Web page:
Russia-Ukraine Gas Negotiations: (Energy) Politics Is the Art of the Possible

By the end of this year, Russia’s Gazprom and Ukraine’s Naftogaz are expected to sign a new gas transit agreement which will put an end to 18 months of negotiations. After reaching a preliminary agreement in Minsk last week, Russia and Ukraine signed a Protocol on gas cooperation on December 20. Both sides agreed that Russia would continue to run natural gas through Ukraine after the current transit contract expires on January 1, 2020. The Normandy Format talks, held in Paris on December 9, provided a new impetus to negotiations and set the stage for the issue of gas transit to be addressed.

After reaching this deal, the signature of the new arrangement seems to be imminent; Gazprom’s CEO Alexey Miller has already disclosed the general elements of the compromise:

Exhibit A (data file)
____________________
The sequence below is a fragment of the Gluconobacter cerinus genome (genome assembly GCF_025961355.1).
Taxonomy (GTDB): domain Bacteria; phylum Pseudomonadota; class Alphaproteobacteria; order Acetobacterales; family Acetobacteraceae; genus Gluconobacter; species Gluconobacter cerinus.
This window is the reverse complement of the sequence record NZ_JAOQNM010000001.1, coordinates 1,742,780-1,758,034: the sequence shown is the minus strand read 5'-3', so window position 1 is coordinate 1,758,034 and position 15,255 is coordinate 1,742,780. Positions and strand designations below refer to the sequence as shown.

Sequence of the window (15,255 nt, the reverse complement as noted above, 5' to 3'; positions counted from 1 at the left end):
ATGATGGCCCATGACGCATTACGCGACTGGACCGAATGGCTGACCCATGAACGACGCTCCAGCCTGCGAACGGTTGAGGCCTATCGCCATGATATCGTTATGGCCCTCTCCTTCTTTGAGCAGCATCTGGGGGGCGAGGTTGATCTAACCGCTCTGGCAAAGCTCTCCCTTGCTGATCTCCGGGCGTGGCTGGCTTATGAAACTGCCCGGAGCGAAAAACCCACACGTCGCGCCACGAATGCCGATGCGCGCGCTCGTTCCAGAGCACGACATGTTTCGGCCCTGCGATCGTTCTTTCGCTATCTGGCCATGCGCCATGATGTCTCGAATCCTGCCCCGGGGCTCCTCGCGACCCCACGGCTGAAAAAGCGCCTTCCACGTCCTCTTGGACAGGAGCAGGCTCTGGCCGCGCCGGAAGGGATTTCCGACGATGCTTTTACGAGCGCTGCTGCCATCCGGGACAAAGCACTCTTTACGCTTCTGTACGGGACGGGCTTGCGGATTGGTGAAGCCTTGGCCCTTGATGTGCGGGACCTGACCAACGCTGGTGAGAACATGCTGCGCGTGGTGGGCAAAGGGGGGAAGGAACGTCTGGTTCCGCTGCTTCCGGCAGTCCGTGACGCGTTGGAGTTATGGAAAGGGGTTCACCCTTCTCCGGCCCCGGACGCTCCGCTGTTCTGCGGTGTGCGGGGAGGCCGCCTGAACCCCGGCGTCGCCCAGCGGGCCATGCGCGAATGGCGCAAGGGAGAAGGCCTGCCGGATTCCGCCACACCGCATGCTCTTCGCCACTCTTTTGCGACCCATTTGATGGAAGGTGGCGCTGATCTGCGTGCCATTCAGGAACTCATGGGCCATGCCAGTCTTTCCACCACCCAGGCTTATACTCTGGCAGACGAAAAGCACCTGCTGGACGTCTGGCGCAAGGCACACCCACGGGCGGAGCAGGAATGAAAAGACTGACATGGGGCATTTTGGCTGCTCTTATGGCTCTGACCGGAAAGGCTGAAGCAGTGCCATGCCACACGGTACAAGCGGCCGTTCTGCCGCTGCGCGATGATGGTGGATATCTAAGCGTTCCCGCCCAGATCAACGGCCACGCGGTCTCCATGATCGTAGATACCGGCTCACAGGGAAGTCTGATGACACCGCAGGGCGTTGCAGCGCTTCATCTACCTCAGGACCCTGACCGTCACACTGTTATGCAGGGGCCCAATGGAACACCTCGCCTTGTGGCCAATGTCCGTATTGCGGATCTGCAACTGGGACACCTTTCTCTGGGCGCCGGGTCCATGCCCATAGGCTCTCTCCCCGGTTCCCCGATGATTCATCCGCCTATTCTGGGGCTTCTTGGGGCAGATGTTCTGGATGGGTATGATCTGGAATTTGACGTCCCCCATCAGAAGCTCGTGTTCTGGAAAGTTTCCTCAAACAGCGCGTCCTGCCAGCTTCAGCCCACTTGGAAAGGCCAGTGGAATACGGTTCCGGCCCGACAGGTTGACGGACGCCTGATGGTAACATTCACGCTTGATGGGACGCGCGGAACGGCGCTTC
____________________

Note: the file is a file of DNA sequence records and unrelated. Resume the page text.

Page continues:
Gazprom agreed to reimburse Naftogaz $2.9 billion “under the final ruling of the Stockholm Arbitration Court”, while the Ukrainian gas company agreed to withdraw pending arbitration and legal claims (including a $12 billion claim filed with the Stockholm court of arbitration) and not to file any new claims. At the same time, Gazprom and the Ukrainian government will sign an amicable agreement on cancelling the $6 billion claim filed by the Antimonopoly Committee of Ukraine.